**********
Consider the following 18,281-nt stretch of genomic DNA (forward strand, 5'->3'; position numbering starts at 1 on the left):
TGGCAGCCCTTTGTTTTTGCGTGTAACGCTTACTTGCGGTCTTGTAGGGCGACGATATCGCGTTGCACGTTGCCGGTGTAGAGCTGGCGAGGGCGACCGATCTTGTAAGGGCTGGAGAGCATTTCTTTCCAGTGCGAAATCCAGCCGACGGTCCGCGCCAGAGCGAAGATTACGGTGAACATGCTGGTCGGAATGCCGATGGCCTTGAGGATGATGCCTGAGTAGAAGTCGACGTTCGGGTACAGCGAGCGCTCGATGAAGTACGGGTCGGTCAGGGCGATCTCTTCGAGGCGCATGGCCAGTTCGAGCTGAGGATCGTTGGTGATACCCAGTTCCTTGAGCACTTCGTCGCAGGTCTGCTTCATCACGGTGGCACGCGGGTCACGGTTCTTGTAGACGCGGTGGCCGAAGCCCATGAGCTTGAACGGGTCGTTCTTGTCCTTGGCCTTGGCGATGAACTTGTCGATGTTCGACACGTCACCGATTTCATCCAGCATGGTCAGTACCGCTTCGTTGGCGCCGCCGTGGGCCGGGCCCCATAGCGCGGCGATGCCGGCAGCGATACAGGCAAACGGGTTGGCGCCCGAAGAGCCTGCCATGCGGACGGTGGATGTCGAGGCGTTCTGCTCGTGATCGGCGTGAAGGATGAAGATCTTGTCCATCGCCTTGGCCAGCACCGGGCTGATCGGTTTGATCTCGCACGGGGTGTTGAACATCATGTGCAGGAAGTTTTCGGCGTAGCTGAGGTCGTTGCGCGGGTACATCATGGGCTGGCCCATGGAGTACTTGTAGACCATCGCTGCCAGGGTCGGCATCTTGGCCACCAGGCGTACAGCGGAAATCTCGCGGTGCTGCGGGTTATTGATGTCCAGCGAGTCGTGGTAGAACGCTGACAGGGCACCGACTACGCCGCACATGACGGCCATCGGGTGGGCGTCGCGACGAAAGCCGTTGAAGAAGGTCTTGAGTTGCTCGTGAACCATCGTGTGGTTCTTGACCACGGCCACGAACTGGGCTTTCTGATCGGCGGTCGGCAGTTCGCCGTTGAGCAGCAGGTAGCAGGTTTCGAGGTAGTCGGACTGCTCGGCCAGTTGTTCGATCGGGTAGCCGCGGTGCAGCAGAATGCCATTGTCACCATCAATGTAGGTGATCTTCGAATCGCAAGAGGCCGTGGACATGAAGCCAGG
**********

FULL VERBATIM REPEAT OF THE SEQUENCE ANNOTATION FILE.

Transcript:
Consider the following 18,281-nt stretch of genomic DNA (forward strand, 5'->3'; position numbering starts at 1 on the left):
TGGCAGCCCTTTGTTTTTGCGTGTAACGCTTACTTGCGGTCTTGTAGGGCGACGATATCGCGTTGCACGTTGCCGGTGTAGAGCTGGCGAGGGCGACCGATCTTGTAAGGGCTGGAGAGCATTTCTTTCCAGTGCGAAATCCAGCCGACGGTCCGCGCCAGAGCGAAGATTACGGTGAACATGCTGGTCGGAATGCCGATGGCCTTGAGGATGATGCCTGAGTAGAAGTCGACGTTCGGGTACAGCGAGCGCTCGATGAAGTACGGGTCGGTCAGGGCGATCTCTTCGAGGCGCATGGCCAGTTCGAGCTGAGGATCGTTGGTGATACCCAGTTCCTTGAGCACTTCGTCGCAGGTCTGCTTCATCACGGTGGCACGCGGGTCACGGTTCTTGTAGACGCGGTGGCCGAAGCCCATGAGCTTGAACGGGTCGTTCTTGTCCTTGGCCTTGGCGATGAACTTGTCGATGTTCGACACGTCACCGATTTCATCCAGCATGGTCAGTACCGCTTCGTTGGCGCCGCCGTGGGCCGGGCCCCATAGCGCGGCGATGCCGGCAGCGATACAGGCAAACGGGTTGGCGCCCGAAGAGCCTGCCATGCGGACGGTGGATGTCGAGGCGTTCTGCTCGTGATCGGCGTGAAGGATGAAGATCTTGTCCATCGCCTTGGCCAGCACCGGGCTGATCGGTTTGATCTCGCACGGGGTGTTGAACATCATGTGCAGGAAGTTTTCGGCGTAGCTGAGGTCGTTGCGCGGGTACATCATGGGCTGGCCCATGGAGTACTTGTAGACCATCGCTGCCAGGGTCGGCATCTTGGCCACCAGGCGTACAGCGGAAATCTCGCGGTGCTGCGGGTTATTGATGTCCAGCGAGTCGTGGTAGAACGCTGACAGGGCACCGACTACGCCGCACATGACGGCCATCGGGTGGGCGTCGCGACGAAAGCCGTTGAAGAAGGTCTTGAGTTGCTCGTGAACCATCGTGTGGTTCTTGACCACGGCCACGAACTGGGCTTTCTGATCGGCGGTCGGCAGTTCGCCGTTGAGCAGCAGGTAGCAGGTTTCGAGGTAGTCGGACTGCTCGGCCAGTTGTTCGATCGGGTAGCCGCGGTGCAGCAGAATGCCATTGTCACCATCAATGTAGGTGATCTTCGAATCGCAAGAGGCCGTGGACATGAAGCCAGG